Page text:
Eco-touring in Taranaki
The playground of Taranaki holds an ever-growing list of things to see and do for the whole family – with a green twist.
The wind-swept fields and hedgerows in rural Taranaki look remarkably like the west coasts of The British Isles and Ireland, until you turn around and see the mountain and its thick native skirt – an iconic Kiwi image. Because it reveals itself so rarely, each time you glimpse its perfect, conical peak it seems to have grown in stature.
It’s the focal point around a burgeoning scene of ecominded businesses, service industries and individuals congregating here, all keen to preserve the area as a backto-nature Garden of Eden.
Of course, there are people who have known the secret for years. The movie released last year by local film maker Clive Neeson, which featured 45 years of (mainly) local adventures, wasn’t called The Last Paradise for nothing.
Then there’s Michael and Linda Lawley, whose off-the-grid property bristles with enough solar panels, windmills, hydro turbines and batteries to run not only their household, but a large guest lodge and a four-employee business. They make more of the aforementioned mini hydro turbines, which are now powering properties around the globe. Michael also runs Eco Innovation, a company that gives advice about renewable solutions and sells everything needed to generate your own renewable energy.
Their property is thick with native trees, free-range chickens, vegetable and berry gardens, livestock, pets and impressive views, on the right day, of Mt Taranaki. It’s a paradise for children too, with canoes, a flying fox and bush tracks to explore. Perfect for those who like their accommodation with a generous side of fun and education.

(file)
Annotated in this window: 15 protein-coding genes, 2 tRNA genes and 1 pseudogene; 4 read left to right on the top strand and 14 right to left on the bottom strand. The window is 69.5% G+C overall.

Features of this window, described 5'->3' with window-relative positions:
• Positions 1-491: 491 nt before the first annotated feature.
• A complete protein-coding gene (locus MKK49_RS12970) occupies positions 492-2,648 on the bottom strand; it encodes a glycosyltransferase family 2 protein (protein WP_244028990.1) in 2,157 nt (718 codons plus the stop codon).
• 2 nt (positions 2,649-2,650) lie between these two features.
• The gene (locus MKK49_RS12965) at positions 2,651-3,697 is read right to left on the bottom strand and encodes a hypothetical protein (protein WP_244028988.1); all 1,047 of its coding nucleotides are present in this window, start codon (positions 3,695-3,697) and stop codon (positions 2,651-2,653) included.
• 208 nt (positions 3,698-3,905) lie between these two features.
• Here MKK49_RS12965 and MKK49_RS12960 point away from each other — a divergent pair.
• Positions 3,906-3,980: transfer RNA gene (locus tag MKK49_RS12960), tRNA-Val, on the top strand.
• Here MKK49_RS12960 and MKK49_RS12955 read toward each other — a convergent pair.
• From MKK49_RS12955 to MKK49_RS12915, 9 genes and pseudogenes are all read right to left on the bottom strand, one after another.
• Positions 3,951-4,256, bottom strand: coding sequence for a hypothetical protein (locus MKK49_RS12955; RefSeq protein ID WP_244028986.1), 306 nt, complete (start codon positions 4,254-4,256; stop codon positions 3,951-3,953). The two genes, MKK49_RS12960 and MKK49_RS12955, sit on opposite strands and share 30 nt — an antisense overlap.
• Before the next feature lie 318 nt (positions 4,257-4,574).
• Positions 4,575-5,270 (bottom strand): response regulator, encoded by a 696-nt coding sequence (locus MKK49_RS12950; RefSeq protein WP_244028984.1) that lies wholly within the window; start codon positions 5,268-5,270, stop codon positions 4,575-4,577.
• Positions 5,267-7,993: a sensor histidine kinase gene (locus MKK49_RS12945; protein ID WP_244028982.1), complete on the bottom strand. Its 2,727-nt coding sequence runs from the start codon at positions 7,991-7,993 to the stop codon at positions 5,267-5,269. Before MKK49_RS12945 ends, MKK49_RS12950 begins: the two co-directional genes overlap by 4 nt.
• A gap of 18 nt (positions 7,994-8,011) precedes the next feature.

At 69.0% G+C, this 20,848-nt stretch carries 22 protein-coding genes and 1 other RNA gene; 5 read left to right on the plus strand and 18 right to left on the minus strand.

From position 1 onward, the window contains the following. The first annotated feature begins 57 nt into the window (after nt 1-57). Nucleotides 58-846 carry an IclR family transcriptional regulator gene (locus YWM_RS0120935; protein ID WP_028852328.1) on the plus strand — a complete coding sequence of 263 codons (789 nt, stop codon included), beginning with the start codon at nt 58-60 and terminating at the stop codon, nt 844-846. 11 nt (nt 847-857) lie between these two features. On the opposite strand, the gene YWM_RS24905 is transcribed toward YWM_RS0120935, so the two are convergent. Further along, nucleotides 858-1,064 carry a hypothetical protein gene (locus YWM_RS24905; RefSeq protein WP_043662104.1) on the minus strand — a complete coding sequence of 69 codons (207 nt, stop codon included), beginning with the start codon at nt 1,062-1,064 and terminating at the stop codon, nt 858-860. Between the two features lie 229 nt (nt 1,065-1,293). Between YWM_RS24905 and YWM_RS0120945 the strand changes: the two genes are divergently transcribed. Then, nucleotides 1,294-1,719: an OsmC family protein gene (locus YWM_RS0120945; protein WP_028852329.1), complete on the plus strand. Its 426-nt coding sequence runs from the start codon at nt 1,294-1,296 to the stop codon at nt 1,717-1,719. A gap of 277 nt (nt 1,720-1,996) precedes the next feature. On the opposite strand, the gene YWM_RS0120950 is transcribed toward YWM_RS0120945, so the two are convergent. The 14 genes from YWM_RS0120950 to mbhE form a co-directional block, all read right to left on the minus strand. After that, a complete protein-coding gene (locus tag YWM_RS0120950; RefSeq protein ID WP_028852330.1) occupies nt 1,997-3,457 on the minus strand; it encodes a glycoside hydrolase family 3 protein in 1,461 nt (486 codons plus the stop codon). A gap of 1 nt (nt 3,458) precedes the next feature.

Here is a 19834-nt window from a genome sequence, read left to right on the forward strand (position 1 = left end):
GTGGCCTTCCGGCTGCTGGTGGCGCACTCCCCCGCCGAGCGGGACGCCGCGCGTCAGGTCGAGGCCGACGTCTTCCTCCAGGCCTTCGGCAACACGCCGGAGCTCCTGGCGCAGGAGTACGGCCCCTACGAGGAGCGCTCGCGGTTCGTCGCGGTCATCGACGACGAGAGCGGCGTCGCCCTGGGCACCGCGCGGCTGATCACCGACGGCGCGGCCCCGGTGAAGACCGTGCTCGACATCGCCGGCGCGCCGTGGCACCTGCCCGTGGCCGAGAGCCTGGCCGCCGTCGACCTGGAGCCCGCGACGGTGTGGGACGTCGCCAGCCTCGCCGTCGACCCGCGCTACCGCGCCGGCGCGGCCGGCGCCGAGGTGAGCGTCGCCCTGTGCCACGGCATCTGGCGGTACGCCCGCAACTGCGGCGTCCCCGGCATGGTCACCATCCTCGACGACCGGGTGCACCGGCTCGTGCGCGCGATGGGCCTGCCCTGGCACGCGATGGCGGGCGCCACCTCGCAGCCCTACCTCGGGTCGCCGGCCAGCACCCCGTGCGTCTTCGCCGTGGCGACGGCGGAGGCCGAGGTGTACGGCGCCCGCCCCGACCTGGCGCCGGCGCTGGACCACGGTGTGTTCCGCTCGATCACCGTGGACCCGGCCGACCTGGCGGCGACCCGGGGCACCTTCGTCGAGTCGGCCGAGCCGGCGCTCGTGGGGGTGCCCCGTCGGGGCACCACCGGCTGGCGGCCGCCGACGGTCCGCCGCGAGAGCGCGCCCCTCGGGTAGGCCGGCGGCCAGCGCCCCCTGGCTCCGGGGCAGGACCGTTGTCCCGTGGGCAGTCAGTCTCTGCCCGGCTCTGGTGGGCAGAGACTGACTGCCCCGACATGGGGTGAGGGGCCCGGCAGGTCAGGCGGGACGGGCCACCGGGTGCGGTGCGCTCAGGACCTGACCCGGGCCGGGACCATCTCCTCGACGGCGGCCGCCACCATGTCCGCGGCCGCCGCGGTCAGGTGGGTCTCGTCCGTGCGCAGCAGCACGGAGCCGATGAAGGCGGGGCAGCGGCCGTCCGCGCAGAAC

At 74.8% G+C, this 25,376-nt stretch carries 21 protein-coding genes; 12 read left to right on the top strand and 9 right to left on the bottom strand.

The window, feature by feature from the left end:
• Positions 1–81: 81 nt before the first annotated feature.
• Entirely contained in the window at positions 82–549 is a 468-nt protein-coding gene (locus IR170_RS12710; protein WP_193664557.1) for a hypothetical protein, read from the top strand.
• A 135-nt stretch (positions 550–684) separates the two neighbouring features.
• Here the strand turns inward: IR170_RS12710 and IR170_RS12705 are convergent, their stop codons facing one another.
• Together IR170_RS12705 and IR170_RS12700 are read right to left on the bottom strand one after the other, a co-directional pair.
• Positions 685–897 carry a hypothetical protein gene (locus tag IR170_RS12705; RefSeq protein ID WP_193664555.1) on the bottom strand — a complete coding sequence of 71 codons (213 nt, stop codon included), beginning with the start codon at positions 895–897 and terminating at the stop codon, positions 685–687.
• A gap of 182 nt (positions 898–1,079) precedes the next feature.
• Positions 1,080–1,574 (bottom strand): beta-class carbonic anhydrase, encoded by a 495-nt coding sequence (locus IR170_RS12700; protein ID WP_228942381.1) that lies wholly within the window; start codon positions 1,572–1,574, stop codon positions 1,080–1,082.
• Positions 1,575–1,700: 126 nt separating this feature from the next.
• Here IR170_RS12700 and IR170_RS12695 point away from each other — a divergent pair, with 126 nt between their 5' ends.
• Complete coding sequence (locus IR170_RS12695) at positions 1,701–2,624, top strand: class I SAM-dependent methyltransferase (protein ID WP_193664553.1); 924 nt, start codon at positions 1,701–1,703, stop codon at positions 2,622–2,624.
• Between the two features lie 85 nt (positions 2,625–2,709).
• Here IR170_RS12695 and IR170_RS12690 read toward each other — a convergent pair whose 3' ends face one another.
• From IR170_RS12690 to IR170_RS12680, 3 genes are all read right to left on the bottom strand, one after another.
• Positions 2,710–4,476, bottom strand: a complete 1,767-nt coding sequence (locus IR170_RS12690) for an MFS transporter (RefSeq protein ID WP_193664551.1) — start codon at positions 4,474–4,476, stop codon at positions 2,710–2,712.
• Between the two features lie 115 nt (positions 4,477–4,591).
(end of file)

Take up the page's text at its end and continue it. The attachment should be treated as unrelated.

“With more surf breaks per kilometre than anywhere south of Hawaii, the Taranaki coastline is more of a surfer’s paradise than that eponymous wannabe across the ditch.”
Of course no eco tour of Taranaki is complete without an experience in that expansive ocean. With more surf breaks per kilometre than anywhere south of Hawaii, the Taranaki coastline is more of a surfer’s paradise than that eponymous wannabe across the ditch.
If you’re nervous about it, or have never tried surfing, get in touch with Gary Bruckner, a Californian-turnedKiwi, who brings his 45 years of playing in the waves to the TaraWave Surf School in Oakura, just south of New Plymouth on the surf highway. He can lie on the back of your board while you skim shoreward – whether you’re five years old or 65. He’s particularly skilled at allaying the fears of little children, who may be intimidated by the waves All equipment is provided – all you need is your togs. By now you’ll be ready for another rest, and the ecoconscious and/or discerning travellers will invariably find themselves checking into the Ahu Ahu Beach Villas, perched on the cliff above the sea just 20 minutes southwest of New Plymouth.
Run by David and Nuala Marshall, the beach villas are a marvel of what can be built with recycled materials, featuring 15-metre hardwood salvaged wharf piles, local retired power poles and 100-year-old French clay tiles and classic native timber lattice windows saved from the demolished Stratford Hospital. Combine that with undulating plaster walls, hand-crafted joinery and Hundertwasser-inspired bottle windows, and the result is stunning, endorsed upon its completion with a sustainable architecture award. There’s a double bed in the main downstairs area, and the kids will be happy in the mezzanine floor above, or roving around the expansive grounds. There’s even a firepit out front which the guests can’t help but congregate around.